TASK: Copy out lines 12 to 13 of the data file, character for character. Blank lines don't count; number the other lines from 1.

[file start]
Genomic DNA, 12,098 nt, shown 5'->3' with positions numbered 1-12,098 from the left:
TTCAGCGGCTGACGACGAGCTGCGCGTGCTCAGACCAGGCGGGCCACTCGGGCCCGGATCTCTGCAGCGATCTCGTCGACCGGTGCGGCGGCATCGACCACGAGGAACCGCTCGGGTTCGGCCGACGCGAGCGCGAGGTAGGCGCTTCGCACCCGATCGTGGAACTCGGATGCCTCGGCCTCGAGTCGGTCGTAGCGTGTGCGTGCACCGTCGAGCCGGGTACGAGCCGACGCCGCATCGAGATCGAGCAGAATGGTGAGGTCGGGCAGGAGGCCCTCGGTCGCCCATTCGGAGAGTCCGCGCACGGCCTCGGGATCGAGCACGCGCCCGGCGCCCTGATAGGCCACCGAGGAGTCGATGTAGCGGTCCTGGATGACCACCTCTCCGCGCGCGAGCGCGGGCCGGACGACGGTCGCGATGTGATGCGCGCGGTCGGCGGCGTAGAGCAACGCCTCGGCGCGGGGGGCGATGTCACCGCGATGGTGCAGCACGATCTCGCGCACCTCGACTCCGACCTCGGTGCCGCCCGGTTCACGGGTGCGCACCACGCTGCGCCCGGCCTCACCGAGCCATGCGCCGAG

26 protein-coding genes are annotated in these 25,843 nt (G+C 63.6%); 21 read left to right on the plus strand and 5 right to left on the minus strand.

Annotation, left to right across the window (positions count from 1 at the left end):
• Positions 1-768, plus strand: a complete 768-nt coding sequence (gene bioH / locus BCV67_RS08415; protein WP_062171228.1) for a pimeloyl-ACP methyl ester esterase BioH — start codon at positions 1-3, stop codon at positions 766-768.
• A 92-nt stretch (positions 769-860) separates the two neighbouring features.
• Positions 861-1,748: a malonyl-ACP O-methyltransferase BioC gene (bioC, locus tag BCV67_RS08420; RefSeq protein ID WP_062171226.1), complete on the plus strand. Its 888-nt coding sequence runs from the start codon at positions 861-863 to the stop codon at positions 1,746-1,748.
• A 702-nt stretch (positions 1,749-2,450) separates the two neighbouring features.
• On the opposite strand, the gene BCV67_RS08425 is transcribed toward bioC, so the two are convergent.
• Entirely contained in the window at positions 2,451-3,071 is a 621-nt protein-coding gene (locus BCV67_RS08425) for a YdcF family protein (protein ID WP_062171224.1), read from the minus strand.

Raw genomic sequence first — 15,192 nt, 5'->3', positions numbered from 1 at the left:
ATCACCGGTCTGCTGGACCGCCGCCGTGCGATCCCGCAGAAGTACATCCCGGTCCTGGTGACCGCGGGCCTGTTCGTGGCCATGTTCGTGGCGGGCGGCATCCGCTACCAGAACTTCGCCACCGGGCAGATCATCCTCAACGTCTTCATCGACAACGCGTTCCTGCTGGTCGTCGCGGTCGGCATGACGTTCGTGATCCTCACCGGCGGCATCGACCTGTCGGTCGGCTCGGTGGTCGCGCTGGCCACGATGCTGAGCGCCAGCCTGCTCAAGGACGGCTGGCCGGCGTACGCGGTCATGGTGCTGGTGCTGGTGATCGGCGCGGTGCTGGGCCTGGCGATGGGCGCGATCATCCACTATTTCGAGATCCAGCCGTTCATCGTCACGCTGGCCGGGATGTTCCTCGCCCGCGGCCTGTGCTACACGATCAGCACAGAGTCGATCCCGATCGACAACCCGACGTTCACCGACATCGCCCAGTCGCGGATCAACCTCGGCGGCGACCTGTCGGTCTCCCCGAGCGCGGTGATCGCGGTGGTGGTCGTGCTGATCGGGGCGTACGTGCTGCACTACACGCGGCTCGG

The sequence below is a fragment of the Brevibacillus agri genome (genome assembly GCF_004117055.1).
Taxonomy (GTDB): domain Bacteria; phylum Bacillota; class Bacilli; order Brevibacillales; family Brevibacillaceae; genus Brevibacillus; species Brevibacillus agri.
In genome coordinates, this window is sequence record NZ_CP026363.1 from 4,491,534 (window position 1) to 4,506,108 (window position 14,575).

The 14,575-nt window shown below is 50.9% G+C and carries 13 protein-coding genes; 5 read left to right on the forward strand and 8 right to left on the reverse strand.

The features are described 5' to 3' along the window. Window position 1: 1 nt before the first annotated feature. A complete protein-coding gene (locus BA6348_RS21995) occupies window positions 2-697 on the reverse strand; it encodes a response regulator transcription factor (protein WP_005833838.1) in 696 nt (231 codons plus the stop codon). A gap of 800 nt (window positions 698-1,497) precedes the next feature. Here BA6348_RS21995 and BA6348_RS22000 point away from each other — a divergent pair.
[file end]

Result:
ATCACCGGTCTGCTGGACCGCCGCCGTGCGATCCCGCAGAAGTACATCCCGGTCCTGGTGACCGCGGGCCTGTTCGTGGCCATGTTCGTGGCGGGCGGCATCCGCTACCAGAACTTCGCCACCGGGCAGATCATCCTCAACGTCTTCATCGACAACGCGTTCCTGCTGGTCGTCGCGGTCGGCATGACGTTCGTGATCCTCACCGGCGGCATCGACCTGTCGGTCGGCTCGGTGGTCGCGCTGGCCACGATGCTGAGCGCCAGCCTGCTCAAGGACGGCTGGCCGGCGTACGCGGTCATGGTGCTGGTGCTGGTGATCGGCGCGGTGCTGGGCCTGGCGATGGGCGCGATCATCCACTATTTCGAGATCCAGCCGTTCATCGTCACGCTGGCCGGGATGTTCCTCGCCCGCGGCCTGTGCTACACGATCAGCACAGAGTCGATCCCGATCGACAACCCGACGTTCACCGACATCGCCCAGTCGCGGATCAACCTCGGCGGCGACCTGTCGGTCTCCCCGAGCGCGGTGATCGCGGTGGTGGTCGTGCTGATCGGGGCGTACGTGCTGCACTACACGCGGCTCGG

The sequence below is a fragment of the Brevibacillus agri genome (genome assembly GCF_004117055.1).